The unit of measure used in the historic data file is the default unit of measure. Forecast Pro allows you to define conversion factors (i.e., multipliers) which can be used to display the history and forecasts in alternative units (e.g., dollars, kilos, etc.).
Forecast Pro allows for point conversions, where the same conversion factor is used across all time periods, or time series conversions, where the conversion factors may vary across time. Point conversions and time series conversions have different file layouts, as described below. You may not combine point and time series conversions in the same input file, but you may use both point and time series conversions in the same Forecast Pro project by reading in multiple files.
If you use the same conversion unit (e.g., Dollars) in both the point conversions and time series conversions files, the point conversion will be read in first, providing a conversion factor for all historical and forecast periods. The time series conversions will then be read in, replacing the point conversion values for any items and periods where a time series conversion value is provided.
By default, a conversion unit must include a value for every end item and time period, but these values may be provided in either a point conversion or a time series conversion file. If Forecast Pro is missing values after reading in all conversion input files, you will receive an error message and the conversion factor will not be read into the project. If you want to allow conversion factors with a value of zero or missing conversion factors, you may do so by activating the Allow zero valued conversion factors option on the Formats tab of the Options dialog box.
If the Allow zero valued conversion factors option is selected, Forecast Pro will allow missing or zero values in the conversions file(s) specified in the Data Manager. Forecast Pro will give warnings about the missing data and changing project units using the Units drop-down on the Operations tab will not be enabled. However, the converted rows may be added to the Override Report and Graph views as well as other reports. If a conversion factor is not provided for a given item in a given period, the converted value will appear blank, and the item will not be included in the totals for those conversion factors.
Examine the file 123 Bakery – Conversions.xlsx.
Notice that the attribute fields are present. In our example, columns E through G contain the conversion factors.
You can also read in point conversions using a table or query. Shown below is the Conversions table in the file 123 Bakery – ODBC.mdb.
Notice that the attribute fields are present (ItemId0–ItemId3). Description is a text field containing the conversion factor’s name, and NumValue is a number field for the conversion factor value.
By default, Forecast Pro will not read in conversion files with missing or zero-valued conversions. To allow missing or zero-valued conversions, select Allow zero-valued conversions factors on the Formats tab of the Options dialog.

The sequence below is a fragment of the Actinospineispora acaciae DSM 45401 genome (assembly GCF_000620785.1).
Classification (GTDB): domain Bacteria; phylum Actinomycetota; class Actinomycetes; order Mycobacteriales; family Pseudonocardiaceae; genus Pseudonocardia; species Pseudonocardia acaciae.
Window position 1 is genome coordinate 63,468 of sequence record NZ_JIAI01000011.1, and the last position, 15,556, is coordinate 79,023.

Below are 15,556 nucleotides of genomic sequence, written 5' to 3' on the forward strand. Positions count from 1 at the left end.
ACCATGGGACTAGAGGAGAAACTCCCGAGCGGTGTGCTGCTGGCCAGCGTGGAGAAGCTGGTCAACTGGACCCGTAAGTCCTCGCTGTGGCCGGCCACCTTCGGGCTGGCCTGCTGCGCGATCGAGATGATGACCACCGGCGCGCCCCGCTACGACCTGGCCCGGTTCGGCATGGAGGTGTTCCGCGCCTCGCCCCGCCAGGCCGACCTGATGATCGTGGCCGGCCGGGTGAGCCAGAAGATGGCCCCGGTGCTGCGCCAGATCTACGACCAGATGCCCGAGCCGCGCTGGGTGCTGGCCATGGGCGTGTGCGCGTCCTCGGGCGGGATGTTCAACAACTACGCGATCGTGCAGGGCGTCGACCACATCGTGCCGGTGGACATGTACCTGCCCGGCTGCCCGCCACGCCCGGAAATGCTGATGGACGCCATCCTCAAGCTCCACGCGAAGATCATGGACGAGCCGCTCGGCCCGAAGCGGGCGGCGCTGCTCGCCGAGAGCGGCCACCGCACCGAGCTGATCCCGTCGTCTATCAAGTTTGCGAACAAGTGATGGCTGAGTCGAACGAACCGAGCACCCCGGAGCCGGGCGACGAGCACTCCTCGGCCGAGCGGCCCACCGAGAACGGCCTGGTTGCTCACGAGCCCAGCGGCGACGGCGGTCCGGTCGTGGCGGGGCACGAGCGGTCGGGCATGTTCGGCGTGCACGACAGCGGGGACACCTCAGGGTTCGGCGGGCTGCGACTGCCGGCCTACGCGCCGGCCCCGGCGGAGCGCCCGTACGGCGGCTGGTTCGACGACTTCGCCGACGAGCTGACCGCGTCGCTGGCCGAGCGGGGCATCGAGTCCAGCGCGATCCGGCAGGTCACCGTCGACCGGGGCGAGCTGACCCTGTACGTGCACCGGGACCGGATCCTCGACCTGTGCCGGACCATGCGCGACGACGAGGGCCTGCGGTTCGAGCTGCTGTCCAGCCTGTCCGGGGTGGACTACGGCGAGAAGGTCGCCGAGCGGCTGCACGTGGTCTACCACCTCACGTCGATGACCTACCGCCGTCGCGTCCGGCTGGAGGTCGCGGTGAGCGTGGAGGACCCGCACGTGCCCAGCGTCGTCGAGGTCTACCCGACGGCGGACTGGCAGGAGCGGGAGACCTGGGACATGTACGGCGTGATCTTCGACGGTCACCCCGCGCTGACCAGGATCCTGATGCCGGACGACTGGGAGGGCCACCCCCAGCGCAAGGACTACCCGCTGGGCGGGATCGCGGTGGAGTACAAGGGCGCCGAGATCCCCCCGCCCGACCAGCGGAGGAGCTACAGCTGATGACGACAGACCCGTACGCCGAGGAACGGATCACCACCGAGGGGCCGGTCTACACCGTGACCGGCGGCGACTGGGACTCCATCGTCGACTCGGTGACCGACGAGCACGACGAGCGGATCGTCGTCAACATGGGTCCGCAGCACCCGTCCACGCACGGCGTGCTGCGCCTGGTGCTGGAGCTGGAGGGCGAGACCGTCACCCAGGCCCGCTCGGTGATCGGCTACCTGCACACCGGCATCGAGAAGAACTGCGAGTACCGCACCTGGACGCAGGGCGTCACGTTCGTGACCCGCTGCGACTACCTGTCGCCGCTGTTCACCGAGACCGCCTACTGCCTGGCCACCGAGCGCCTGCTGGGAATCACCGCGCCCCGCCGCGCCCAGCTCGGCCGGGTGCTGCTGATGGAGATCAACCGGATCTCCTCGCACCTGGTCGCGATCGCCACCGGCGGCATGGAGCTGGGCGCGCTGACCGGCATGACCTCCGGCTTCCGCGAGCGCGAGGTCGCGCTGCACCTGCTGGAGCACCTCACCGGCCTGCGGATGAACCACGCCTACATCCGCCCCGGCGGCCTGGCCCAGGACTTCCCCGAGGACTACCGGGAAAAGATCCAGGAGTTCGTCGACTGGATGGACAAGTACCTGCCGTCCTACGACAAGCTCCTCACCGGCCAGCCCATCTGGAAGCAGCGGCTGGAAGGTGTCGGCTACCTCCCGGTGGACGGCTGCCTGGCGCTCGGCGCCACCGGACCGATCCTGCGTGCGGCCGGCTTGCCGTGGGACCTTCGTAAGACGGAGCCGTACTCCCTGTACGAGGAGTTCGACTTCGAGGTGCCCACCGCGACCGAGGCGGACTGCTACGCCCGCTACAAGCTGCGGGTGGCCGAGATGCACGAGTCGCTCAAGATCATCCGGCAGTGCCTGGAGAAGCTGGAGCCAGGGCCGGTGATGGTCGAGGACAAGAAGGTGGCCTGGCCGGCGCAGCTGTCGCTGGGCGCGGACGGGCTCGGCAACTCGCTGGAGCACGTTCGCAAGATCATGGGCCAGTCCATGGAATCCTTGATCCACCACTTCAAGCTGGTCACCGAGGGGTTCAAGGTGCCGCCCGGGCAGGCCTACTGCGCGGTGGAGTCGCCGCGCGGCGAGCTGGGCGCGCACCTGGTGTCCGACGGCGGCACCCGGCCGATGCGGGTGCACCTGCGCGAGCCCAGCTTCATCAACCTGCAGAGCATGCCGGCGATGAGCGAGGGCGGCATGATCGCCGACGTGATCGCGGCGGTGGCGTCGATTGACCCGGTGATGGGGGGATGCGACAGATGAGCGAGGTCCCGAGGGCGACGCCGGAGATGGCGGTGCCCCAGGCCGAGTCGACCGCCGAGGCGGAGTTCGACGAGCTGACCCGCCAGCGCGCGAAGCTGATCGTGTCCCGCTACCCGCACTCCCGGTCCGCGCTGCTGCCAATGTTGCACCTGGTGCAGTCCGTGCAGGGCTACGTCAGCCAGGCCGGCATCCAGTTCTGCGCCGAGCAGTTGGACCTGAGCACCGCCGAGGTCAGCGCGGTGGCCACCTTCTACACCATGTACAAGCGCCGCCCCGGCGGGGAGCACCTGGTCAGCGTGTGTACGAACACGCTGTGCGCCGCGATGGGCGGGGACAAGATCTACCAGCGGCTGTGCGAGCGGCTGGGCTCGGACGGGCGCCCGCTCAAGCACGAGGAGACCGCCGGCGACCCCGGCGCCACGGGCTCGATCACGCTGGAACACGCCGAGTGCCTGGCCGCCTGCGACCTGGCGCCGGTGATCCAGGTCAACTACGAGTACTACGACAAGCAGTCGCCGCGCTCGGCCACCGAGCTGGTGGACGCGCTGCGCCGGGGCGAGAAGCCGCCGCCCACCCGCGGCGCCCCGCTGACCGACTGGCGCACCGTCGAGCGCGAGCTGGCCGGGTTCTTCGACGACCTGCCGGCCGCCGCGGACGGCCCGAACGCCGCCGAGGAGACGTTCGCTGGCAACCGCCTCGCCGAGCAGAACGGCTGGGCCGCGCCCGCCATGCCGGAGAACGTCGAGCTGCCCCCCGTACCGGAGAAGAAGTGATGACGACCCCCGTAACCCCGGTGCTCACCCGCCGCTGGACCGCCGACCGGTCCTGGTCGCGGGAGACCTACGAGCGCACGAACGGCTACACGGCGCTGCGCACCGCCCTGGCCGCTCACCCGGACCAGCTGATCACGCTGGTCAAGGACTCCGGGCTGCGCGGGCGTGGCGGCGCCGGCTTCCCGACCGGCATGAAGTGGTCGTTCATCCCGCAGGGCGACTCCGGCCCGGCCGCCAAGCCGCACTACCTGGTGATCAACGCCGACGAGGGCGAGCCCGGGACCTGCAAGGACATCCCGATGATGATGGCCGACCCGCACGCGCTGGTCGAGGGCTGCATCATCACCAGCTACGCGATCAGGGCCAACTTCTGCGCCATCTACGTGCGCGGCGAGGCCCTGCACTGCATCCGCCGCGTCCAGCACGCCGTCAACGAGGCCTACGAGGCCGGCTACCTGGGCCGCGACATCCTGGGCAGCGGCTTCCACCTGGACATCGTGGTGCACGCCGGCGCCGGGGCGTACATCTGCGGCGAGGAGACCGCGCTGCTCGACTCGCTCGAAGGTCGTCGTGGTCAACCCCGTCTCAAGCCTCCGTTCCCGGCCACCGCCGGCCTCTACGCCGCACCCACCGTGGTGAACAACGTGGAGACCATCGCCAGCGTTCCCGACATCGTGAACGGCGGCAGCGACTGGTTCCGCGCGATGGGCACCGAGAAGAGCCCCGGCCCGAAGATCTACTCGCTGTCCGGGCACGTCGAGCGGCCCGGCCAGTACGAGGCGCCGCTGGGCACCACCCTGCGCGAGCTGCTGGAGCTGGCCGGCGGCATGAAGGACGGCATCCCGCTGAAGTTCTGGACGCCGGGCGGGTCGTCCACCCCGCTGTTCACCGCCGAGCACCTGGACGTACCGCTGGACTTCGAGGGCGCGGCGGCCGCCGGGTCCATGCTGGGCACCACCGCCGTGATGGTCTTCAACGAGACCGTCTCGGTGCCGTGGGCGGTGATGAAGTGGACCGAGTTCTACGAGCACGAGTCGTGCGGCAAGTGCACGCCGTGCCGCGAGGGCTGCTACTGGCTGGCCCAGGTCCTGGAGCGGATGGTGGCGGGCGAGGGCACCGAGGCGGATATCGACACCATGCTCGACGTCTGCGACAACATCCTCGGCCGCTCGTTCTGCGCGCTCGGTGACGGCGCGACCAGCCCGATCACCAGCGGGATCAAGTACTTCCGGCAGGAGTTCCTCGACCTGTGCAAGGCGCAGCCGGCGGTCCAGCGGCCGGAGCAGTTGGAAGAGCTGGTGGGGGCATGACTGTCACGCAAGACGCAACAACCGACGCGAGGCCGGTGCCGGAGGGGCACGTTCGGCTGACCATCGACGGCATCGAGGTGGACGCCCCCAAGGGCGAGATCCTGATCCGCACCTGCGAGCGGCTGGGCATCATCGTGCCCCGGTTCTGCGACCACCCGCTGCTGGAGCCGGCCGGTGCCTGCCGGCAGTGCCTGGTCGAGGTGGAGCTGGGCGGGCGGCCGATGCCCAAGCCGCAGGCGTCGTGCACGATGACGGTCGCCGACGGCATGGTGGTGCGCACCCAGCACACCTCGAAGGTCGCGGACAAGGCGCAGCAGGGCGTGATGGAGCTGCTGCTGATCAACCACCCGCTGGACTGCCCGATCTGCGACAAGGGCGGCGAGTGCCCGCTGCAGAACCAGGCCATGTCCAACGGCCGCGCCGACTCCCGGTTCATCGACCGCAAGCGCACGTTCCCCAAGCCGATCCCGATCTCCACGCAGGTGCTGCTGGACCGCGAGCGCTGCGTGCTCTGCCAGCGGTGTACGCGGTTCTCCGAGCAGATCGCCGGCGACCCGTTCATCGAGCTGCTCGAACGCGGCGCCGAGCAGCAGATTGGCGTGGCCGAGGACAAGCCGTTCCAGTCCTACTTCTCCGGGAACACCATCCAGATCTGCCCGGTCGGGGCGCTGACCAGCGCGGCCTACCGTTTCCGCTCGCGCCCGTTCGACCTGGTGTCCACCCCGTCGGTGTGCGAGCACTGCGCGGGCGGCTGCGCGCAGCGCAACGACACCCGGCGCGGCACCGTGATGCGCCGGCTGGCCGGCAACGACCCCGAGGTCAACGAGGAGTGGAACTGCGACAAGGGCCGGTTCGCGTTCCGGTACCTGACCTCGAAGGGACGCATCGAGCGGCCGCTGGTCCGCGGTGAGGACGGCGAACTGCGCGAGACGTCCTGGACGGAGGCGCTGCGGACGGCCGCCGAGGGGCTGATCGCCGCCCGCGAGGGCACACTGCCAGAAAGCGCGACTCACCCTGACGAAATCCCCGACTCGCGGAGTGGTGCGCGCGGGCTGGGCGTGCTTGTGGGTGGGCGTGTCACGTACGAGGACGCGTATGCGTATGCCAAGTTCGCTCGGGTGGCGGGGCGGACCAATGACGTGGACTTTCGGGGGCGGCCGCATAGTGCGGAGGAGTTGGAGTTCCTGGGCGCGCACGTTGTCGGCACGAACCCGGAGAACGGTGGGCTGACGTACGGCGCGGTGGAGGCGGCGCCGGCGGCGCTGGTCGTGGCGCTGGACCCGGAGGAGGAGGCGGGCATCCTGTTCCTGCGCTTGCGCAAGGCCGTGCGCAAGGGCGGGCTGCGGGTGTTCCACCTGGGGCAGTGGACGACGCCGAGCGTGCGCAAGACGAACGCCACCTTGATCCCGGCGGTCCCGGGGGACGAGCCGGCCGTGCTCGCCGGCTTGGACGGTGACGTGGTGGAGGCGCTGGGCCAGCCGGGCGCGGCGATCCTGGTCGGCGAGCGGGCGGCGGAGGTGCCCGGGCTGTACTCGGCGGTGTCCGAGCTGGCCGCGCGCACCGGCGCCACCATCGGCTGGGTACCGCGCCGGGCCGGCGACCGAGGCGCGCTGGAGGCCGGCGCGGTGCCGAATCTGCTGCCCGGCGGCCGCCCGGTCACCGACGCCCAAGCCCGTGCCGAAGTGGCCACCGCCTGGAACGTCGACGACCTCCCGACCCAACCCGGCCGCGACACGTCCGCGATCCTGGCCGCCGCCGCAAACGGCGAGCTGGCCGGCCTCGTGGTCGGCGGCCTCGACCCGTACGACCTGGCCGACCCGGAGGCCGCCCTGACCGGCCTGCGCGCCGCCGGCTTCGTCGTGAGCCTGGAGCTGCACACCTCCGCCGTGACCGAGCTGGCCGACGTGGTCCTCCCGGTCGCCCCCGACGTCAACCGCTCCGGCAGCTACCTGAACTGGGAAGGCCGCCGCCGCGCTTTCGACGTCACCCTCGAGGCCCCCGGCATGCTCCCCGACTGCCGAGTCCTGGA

Time series conversions
You may read in time series conversion using a row format or a transactional format.
The file 123 Bakery – Conversions – Time series.xlsx shows the row format.
Note that the attribute and variable name fields are present. Following the variable name column is a required column, Units. The Units field is used to specify the name of the conversion unit factor you are defining in the row. In the example above, the conversion factor is named “Dollars”. Following the required Units field is a column for each period for which you are reading in a conversion factor value. In the example above, the Dollars conversion factor value for Total>Cakes>Food-King>BU-20-02 in July 2019 is $11.62.
Note that the 123 Bakery – Conversions – Time series.xlsx does not provide values for all historic periods. To view Dollars in the override grid and graph, you would need to activate the Allow zero valued conversion factors option on the Formats tab of the Options dialog. To view the whole project in Dollars, you would need to also read in the point conversions file to provide values for the time periods not included in the time series file.
You can also read in time series conversions using a transactional format. This transactional format may be used in Excel or as a table in a database. Below is the Time_Series_Conversions table from 123 Bakery – ODBC.db.
Notice that the attribute fields (ItemId0–ItemId3) are in the first four columns. Following the attributes field are four additional required columns: Units, FPYear, FPPeriod and FPValue. The Units column contains the name of the conversion factor. FPYear, FPPeriod and FPValue are number fields identifying the year, period and conversion value, respectively.
The Excel transactional format is the same as the database table format, except the attribute names defined in the historic data file should be used in the attribute columns, as shown below in 123 Bakery – Conversions – Time Series – Transactions.xlsx.